Disclaimer: Writing up this blog post was delayed by the fact that Google informed me that BMW enthusiasts frown upon BMW cars being called Beemers. Apparently only BMW bikes can be called that. The cars, I discovered, are called Bimmers (hee hee. Sorry. But doesn’t BIM-mers have a slightly funny sound to it? No? Just me? Right. Moving along then.) Now, being the good little get-the-facts-right journalist that I am, I promptly changed my title to ‘The Bimmer Safari’, but it just didn’t feel right. So I sat and pondered, browsed Google for more gyan and consulted UrbanDictionary for a bit (now you see why I so rarely get any writing except for the submit-or-else-your-head-will-roll type done) and came to the conclusion that using ‘Bimmer’ here didn’t make sense. No one I know, and certainly none of the people in the little story chronicled below calls it that. They all call it a Beemer (with a nicely satisfying, long eeee sound), just like most other Indians I know. So ‘Beemer safari’ it became again. But to all BMW enthusiasts who read this blog entry (and I’m certain there’ll be legions of you), let it be duly noted that the mis-naming is deliberate and not just a result of general cluelessness (which you’ll probably find plenty of other evidence of below anyway).
It was a beautiful day for a roadtrip. Or even a mini-roadtrip. Oh alright, it was more like just a nice, long drive. Whatever it was, we had the perfect weather for it, cool and windy, with plump white clouds shrouding the Chennai winter sun just enough for it to be pleasant rather than dismal or gloomy. It was the sort of weather that made you feel like a heroine in a Yash Chopra movie, what with the soft-focus lighting and the gentle wind teasing your hair and making your dupatta stream behind you just so (later there was rain, but not to worry, dear readers, there were no sultry dances in see-through saris. We stayed indoors and ate hot kebabs and drank hot coffee. So much more comfortable, don’t you think?).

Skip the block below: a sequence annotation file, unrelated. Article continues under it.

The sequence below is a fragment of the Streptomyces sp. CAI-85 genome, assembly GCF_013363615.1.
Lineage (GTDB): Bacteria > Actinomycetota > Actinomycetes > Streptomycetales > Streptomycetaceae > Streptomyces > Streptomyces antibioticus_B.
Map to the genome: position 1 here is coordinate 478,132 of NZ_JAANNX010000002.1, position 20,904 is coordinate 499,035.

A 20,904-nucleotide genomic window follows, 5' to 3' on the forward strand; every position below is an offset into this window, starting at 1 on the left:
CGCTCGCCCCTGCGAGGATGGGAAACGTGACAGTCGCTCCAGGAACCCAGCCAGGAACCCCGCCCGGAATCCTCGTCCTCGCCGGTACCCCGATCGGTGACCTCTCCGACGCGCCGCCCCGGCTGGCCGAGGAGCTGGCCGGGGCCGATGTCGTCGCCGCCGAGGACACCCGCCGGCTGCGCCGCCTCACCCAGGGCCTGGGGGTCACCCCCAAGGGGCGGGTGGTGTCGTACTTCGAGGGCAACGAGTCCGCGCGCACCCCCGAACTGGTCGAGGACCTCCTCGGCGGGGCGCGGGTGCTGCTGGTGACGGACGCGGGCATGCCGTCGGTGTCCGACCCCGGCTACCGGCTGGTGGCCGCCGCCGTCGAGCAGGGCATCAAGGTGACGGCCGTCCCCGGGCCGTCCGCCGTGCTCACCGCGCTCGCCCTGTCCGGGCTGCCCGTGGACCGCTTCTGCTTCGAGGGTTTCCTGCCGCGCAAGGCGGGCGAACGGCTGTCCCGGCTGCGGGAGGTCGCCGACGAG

The final destination of the trip doesn’t matter for the purposes of this story (if you’re dying of curiosity, I’ll just have to feed you the clichéd ol’ it’s not the destination but the journey that counts blah blah quote). What is of significance is the fact that we — two yuppie couples — found ourselves at the massive Mahindra World City development at Chengalpet in the suburbs of Chennai on this gorgeous morning. And there, in the middle of that quiet 1550 acre property with large corporate and residential buildings laid out across wide-open grassy spaces, the two men in the car had something close to a religious experience.
Now, I’m not generally one for gender stereotyping. God knows I’m not your typical girly-girl (I own precisely four pairs of shoes and hate shopping. Yes, really), and I know enough people of both sexes who defy gender norms not to put much store in it at all. However, even I had to admit that our reactions to what happened next on that particular day were quite ridiculously stereotypical. A crappy TV show like According to Jim couldn’t have done it better.
Girl 1 (Me): [Typically clueless] “Why are we stopping here?”
Girl 2 : [Exaggerated eye roll] “Oh god.”
Guy 1 (the husband, henceforth known as TH) and Guy 2 (the other husband, henceforth known as TOH): [In a state of breathless excitement] “Oh. My. God.”
Me : “What??”
Girl 2: [Sighs] “It’s the BMW office. We’re going to be here a while.”
Me: [Still confused] “But there’s nothing there. No showroom or anything.”
A gasp from the front seat. “It’s only the mothership,” said TH in a pained, trying-to-be-patient voice.
“But…” I started.
And then it happened. TOH, who’d been inching the car forward till its little grey nose was virtually touching the wire-mesh fence surrounding the office (sorry, Mothership) building and its grassy grounds, gasped again. “Look!“
“Oh man, a car!”
“A test drive car!”
“They must be doing a test drive!”
“With that car!”